In November the Military Commission found Wirz guilty of 11 of the 13 charges and sentenced him to death. A clemency plea to Pres Andrew Johnson went unanswered, though according to some Southern sources a cabinet official visited Wirz and offered to commute his sentence in exchange for implicating Confederate Pres Jefferson Davis; this was refused, supposedly with Wirz stating: "Mr. Schade, you know that I have always told you that I do not know anything about Jefferson Davis. He had no connection with me as to what was done at Andersonville. If I knew anything of him I would not become a traitor against him, or anybody else, even to save my life."

 

Henry Wirz was hanged on November 10, 1865 in the Old Capitol Prison. Wirz, along with Champ Ferguson are the only people executed for war crimes during the American Civil War. The controversy did not die with Wirz, especially after a witness for the prosecution Felix de la Baume turned out to be a deserter named Felix Oeser, the implication being his testimony was perjured and the entire trial a farce. Wirz's role at Andersonville quickly divided along partisan lines, the North portraying him as an almost demonic villain, while the South portrayed him as an almost angelic martyr. Interestingly since the 1960s the Lost Cause viewpoint has become dominant, with a mythos such that Grant or Sherman helped cause the suffering at Andersonville or that Felix Oeser's perjury showed Wirz's innocence. It seems sufficient to say that as the leader of Andersonville Prison Henry Wirz was way over his head, overwhelmed by the ineptitudes of the Confederate government (mostly courtesy of John Winder) and the collapse of the Confederate transportation system, but simultaneously attempted to keep control by utilizing petty but violent and sometimes deadly acts of cruelty. Wirz was likely guilty of war crimes, though in the hindsight of the incredible cruelties of the American Civil War, those crimes seem to pale in comparison to say the actions of Nathan Forrest or William Qunatrill.

 

Built by the UDC in 1916 in response to the Northern monuments being erected around Andersonville Prison, this is the only monument erected to a war criminal in the United States. Many in Georgia were uneasy about the monument being so closely placed to the site of Andersonville, and managed to get the UDC to tone down language such as "an illegal court martial" and "a judicial murder". Even so as expected, the statue outraged Northern veterans, and the monument has been subject to frequent vandalism.

 

The wordy text of the monument:

North Side

When time shall have softened passion and prejudice, when reason shall have stripped the mask from misrepresentations, then justice, holding evenly her scales, will require much of past censures and praise to change places.

Jefferson Davis, Dec. 1888

 

South Side

Discharging his duty with such humanity as the harsh circumstances of the times, and the policy of the foe permitted Capt. Wirz became at last the victim of a misdirected popular clamor. He was arrested in the time of peace, while under the protection of parole, tried by a military commission of a service to which he did not belong, and condemned to ignominious death on charges of excessive cruelty to Federal prisoners. He indignantly spurned a pardon proffered on condition that he would incriminate President Davis and thus exonerate himself from charges of which both were innocent.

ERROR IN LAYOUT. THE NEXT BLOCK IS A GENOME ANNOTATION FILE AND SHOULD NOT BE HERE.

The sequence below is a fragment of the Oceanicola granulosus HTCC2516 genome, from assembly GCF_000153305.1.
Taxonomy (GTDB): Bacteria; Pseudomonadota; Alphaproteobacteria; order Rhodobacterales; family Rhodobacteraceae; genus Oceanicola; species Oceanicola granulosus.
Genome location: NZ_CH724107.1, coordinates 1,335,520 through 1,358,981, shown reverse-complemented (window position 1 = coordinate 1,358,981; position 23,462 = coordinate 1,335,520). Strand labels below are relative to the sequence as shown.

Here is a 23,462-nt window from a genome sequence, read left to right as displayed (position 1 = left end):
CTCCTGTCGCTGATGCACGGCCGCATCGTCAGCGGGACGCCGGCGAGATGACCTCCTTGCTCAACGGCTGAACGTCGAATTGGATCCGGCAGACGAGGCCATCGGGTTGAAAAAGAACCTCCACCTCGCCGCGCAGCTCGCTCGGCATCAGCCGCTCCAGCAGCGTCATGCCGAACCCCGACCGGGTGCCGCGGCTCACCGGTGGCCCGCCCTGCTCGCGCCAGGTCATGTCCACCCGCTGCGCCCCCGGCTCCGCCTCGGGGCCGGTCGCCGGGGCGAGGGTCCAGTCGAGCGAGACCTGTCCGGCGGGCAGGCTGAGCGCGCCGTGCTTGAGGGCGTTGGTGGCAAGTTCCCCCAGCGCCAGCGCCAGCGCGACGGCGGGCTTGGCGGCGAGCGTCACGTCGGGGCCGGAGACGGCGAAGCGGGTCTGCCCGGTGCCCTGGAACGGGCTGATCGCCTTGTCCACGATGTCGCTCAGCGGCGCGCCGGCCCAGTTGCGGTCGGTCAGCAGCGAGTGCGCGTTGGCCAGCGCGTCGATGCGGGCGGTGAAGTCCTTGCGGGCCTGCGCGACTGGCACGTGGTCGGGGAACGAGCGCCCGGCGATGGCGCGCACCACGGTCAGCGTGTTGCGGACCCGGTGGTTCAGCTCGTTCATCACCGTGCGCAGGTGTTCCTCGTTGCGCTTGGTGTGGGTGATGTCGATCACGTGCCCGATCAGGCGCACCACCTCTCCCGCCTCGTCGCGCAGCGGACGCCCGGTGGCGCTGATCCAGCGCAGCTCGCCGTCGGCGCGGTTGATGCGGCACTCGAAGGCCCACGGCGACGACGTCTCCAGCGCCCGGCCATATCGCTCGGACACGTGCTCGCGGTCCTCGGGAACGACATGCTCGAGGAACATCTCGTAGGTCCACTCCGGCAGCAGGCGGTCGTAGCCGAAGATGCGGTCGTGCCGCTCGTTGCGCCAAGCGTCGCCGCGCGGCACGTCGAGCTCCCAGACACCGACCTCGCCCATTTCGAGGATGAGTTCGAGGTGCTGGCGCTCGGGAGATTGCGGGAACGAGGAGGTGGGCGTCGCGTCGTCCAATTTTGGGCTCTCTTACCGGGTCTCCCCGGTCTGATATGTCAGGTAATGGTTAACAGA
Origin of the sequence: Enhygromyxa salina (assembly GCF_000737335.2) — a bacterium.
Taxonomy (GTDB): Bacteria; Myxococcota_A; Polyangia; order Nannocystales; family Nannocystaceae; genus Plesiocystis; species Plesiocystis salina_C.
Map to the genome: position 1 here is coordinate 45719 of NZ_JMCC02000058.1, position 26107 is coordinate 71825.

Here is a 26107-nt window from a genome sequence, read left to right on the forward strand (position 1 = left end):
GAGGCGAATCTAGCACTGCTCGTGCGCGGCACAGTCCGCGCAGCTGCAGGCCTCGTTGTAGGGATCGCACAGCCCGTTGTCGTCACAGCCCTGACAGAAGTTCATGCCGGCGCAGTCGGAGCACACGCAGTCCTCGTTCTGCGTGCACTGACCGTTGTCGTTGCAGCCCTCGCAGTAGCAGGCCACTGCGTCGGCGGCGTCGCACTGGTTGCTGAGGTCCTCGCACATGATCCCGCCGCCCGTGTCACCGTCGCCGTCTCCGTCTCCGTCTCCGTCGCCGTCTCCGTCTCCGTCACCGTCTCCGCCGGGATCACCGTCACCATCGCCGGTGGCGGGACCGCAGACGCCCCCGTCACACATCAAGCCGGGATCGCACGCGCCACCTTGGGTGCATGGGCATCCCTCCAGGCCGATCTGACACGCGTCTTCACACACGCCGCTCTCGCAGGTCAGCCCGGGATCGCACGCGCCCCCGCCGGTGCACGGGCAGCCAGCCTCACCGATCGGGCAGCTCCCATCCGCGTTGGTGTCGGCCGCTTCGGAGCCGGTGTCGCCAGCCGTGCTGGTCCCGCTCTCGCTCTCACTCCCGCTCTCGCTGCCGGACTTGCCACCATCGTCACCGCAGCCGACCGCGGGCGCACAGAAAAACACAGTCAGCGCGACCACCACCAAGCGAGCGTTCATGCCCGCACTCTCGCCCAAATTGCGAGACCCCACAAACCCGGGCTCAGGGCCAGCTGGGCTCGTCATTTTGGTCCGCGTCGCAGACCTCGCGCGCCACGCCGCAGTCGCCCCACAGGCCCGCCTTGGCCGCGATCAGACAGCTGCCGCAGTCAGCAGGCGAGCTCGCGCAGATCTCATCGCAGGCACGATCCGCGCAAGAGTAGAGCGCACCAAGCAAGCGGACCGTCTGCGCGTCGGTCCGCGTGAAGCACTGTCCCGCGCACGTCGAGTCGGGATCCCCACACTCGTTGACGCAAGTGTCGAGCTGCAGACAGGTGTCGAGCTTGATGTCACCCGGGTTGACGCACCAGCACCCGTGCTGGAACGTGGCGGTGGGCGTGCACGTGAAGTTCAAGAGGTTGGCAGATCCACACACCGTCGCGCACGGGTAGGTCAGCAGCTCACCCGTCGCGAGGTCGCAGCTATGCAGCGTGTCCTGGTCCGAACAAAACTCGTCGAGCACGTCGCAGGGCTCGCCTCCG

East Side

In memory of Captain Henry Wirz, C.S.A. born Zurich, Switzerland, 1822, sentenced to death and executed at Washington D.C. November 10, 1865. To rescue his name from the stigma attached to it by embittered prejudice this shaft is erected by the Georgia division, United Daughters of the Confederacy.

 

West Side

It is hard on our men held in southern prisons not to exchange them, but it is humanity to those left in the ranks to fight our battles. At this particular time to release all rebel prisoners would insure Sherman’s defeat and would compromise our safety here. Ulysses S. Grant, Aug. 18, 1864

Andersonville, Georgia

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The Disappearance of Harold Holt (Zar Antonov)

For the leader of a country to die in office is already an event of great note on its own. But what if the leader in question does not simply die but instead disappears, never to be seen again? Such a rare case occurred on the 17th of Decamber 1967.
Harold Holt, Prime Minister of the Commonwealth of Australia, went for a swim on Cheviot Beach, in the State of Victoria. He was seen swimming further out to sea and then, he vanished, never to be seen again. Following this, a search by the Police and Military attempted to find Holt’s body for 19 days, before they gave up. A memorial service had already been held on the 22nd of December, which was attended by  high dignitaries from numerous countries. However, one question naturally still remains to this day: what really happened to Harold Holt?
Since no body was ever recovered, theories raged wild. They range from suicide to an assassination to Holt being a spy. However, in the end, the official explanation, which is also the simplest, might just hold the answer to what occurred on that December noon. Harold Holt was swept out to sea and drowned. While it is true that Holt was an excellent swimmer and diver, he did seemingly have a history of over excreting himself and was advised to be more careful while practicing his perilous hobby. Thus, perhaps it was carelessness that led him to deep waters that day and ultimately took his life. Ultimately, whatever the truth may be, this will remain an obscure and, likewise, interesting case of a head of government disappearing, without leaving any trace.